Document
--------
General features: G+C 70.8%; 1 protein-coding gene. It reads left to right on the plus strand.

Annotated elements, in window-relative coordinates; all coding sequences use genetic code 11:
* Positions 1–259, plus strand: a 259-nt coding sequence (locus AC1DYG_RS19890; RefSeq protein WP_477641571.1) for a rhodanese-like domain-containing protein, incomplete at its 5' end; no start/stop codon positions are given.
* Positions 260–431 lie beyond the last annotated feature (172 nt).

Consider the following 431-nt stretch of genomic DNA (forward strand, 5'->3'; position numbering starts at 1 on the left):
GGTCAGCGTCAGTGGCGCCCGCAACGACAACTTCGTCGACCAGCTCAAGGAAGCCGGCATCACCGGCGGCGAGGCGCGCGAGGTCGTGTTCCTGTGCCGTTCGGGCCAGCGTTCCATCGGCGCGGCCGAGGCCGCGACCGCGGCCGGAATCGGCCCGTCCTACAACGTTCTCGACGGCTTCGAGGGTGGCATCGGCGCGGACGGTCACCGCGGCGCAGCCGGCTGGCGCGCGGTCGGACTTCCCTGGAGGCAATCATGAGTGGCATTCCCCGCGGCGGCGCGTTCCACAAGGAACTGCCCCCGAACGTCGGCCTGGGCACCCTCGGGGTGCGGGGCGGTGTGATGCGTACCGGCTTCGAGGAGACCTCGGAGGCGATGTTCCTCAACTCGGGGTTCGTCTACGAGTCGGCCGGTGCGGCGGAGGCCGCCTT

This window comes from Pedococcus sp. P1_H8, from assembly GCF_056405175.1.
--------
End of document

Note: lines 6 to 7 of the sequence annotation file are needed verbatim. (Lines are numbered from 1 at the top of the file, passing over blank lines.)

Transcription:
GGTCAGCGTCAGTGGCGCCCGCAACGACAACTTCGTCGACCAGCTCAAGGAAGCCGGCATCACCGGCGGCGAGGCGCGCGAGGTCGTGTTCCTGTGCCGTTCGGGCCAGCGTTCCATCGGCGCGGCCGAGGCCGCGACCGCGGCCGGAATCGGCCCGTCCTACAACGTTCTCGACGGCTTCGAGGGTGGCATCGGCGCGGACGGTCACCGCGGCGCAGCCGGCTGGCGCGCGGTCGGACTTCCCTGGAGGCAATCATGAGTGGCATTCCCCGCGGCGGCGCGTTCCACAAGGAACTGCCCCCGAACGTCGGCCTGGGCACCCTCGGGGTGCGGGGCGGTGTGATGCGTACCGGCTTCGAGGAGACCTCGGAGGCGATGTTCCTCAACTCGGGGTTCGTCTACGAGTCGGCCGGTGCGGCGGAGGCCGCCTT

This window comes from Pedococcus sp. P1_H8, from assembly GCF_056405175.1.